03 May 2005
Over the past few weeks I’ve given a number of presentations on service-oriented design and how it relates to both OO and n-tier models. One constant theme has been my recommendation that service methods use a request/response or just request method signature:<?xml:namespace prefix = o ns = “urn:schemas-microsoft-com:office:office” />
response = f(request)
“request” and “response” are both messages, defined by a type or schema (with a little “s”, not necessarily XSD).
The actual procedure, f, is then implemented as a Message Router, routing each call to an appropriate handler method depending on the specific type of the request message.
In concept this is an ideal model, as it helps address numerous issues around decoupling the client and service, and around versioning of a service over time. I discussed many of these issues in my article on SOA Covenants.
Of course the devil is in the details, or in this case the implementation. Today’s web service technologies don’t make it particularly easy to attach multiple schemas to a given parameter - which we must do to the “request” parameter in order to allow our single endpoint to accept multiple request messages.
One answer is to manually create the XSD and/or WSDL. Personally I find that answer impractical. Angle-brackets weren’t meant for human creation or consumption, and programmers shouldn’t have to see (much less type) things like XSD or WSDL.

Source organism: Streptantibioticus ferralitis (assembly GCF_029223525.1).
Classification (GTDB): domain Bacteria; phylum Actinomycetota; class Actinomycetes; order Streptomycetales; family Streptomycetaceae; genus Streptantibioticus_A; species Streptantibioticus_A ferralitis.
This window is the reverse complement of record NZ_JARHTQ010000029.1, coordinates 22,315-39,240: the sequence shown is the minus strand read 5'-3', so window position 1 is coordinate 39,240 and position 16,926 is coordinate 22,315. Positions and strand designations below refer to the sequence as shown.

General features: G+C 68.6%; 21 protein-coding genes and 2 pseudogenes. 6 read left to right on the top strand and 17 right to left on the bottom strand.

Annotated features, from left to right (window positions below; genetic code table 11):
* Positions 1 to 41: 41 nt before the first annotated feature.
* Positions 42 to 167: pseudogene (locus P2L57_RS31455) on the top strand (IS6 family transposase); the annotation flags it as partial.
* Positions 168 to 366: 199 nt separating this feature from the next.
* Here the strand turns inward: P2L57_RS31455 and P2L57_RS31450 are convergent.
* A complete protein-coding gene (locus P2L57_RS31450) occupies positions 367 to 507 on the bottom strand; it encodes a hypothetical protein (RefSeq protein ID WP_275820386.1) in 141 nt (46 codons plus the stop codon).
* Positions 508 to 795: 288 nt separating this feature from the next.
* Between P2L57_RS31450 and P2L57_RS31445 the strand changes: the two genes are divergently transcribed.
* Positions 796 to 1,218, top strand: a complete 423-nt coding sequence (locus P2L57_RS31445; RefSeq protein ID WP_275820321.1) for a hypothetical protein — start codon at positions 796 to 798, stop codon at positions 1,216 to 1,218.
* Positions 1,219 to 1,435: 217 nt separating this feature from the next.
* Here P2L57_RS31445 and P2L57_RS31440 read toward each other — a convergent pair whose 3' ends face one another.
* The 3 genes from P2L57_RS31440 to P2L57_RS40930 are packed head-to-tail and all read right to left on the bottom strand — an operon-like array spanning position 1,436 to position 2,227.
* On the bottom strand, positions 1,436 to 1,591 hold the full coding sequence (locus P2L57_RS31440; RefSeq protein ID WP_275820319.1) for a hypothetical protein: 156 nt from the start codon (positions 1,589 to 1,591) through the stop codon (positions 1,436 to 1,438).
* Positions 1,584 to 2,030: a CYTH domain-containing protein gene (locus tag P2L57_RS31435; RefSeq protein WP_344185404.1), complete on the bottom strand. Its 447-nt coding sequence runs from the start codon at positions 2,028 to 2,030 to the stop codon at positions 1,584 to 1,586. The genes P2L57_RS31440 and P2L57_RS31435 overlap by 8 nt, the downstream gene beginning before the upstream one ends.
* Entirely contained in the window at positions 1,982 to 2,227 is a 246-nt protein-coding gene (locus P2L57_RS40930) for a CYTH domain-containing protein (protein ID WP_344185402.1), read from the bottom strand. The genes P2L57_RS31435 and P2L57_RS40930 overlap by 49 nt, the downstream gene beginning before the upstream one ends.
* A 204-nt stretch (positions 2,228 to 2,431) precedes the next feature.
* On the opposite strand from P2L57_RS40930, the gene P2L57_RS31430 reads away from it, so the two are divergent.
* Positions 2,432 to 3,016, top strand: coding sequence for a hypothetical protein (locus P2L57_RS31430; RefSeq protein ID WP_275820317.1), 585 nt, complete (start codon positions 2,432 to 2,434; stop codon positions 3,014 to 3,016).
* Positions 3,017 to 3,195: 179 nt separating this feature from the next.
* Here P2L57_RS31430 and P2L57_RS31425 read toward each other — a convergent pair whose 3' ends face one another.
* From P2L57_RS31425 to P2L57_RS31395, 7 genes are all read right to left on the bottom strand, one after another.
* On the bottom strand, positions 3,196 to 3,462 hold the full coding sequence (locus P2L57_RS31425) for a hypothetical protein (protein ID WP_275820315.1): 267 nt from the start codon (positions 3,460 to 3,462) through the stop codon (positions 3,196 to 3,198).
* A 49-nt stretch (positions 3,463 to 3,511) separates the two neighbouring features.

Fortunately there’s another answer. In this blog entry, Microsoft technology expert Bill Wagner shows how to implement “method overloading” in asmx using C# to do the heavy lifting.
While the outcome isn’t totally seamless or perfect, it is pretty darn good. In my mind Bill’s answer is a decent compromise between getting the functionality we need, and avoiding the manual creation of cryptic WSDL artifacts.
The end result is that it is totally possible to construct flexible, maintainable and broadly useful web services using VB.NET or C#. Web services that follow a purely message-based approach, implement a message router on the server and thus provide a good story for both versioning and multiple message format stories.
Indigo, btw, offers a similar solution to what Bill talks about. In the Indigo situation however, it appears that we’ll have more fine-grained control over the generation of the public schema through the use of the DataContract idea, combined with inheritance in our VB or C# code.